Rio Tinto announced that it is considering exiting its diamond business. The company has begun a strategic review of the diamond unit that will include exploring a range of options for potential divestment of its diamond interests.
“We regularly review our businesses to ensure they remain aligned with Rio Tinto’s strategy of operating large, long-life, expandable assets,” said Harry Kenyon-Slaney, the chief executive of diamonds and minerals at Rio Tinto. “We have a valuable, high-quality diamond business, but given its scale we are reviewing whether we can create more value through a different ownership structure.”
Rio Tinto owns the Argyle mine in Australia along with a 60 percent stake in the Diavik mine in Canada and 78 percent share of the Murowa mine in Zimbabwe. It also owns the Bunder development project in India. However, production has been on the decline in recent years as Argyle approaches the end of its life and Diavik shifts to an underground operation. Rio Tinto’s diamond production fell 15 percent to 11.7 million carats in 2011. Diamond sales rose 7 percent year on year to $727 million during the year.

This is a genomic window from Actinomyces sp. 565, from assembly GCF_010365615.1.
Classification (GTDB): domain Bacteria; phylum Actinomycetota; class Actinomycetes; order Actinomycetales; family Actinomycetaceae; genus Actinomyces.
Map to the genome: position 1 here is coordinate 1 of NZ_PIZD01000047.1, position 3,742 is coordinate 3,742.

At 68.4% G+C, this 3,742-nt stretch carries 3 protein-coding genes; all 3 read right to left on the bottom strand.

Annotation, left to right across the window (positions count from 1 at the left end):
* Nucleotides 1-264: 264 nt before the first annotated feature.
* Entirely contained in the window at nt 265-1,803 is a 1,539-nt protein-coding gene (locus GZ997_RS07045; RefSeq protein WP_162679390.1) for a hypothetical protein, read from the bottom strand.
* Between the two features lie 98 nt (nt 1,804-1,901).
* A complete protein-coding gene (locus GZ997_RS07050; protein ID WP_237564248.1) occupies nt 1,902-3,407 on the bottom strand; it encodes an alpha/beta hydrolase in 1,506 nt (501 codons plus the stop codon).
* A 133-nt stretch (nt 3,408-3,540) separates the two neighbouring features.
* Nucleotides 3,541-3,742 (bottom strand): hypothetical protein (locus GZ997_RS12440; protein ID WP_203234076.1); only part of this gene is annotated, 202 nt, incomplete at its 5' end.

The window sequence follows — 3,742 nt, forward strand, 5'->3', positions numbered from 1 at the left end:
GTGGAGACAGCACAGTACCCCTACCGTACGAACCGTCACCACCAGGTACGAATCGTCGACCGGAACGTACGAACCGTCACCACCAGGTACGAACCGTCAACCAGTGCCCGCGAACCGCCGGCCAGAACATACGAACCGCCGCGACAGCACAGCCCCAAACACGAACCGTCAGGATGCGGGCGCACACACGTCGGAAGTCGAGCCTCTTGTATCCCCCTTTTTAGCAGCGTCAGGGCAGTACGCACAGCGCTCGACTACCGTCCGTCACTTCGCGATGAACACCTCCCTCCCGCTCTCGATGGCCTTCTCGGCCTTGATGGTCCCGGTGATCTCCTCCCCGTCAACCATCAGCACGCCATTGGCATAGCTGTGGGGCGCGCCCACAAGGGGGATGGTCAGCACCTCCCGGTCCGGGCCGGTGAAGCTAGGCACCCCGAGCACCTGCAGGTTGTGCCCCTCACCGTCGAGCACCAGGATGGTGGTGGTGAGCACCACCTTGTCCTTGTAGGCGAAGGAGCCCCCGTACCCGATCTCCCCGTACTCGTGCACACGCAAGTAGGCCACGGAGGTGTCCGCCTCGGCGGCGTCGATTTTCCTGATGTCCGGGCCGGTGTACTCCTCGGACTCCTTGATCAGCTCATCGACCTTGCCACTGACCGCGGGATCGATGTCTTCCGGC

Kenyon-Slaney stated that the process may take some time and its business is very much as usual in the states and countries where the company operates.
“The diamonds market outlook is very positive, with demand growing strongly and lack of new discoveries limiting supply,” Kenyon-Slaney said.
Rival BHP Billiton in February stated that it expected to complete reviewing all options for the Ekati diamond mine in Canada by June. Ekati production fell 32 percent to 938,000 carats and revenue dropped 16 percent to $357 million for the six months that ended on December 31, 2011.
BHP has already sold its stake in the Chidliak diamond project to Peregrine Diamonds after the mining giant decided to sell-off its diamond assets in November 2011.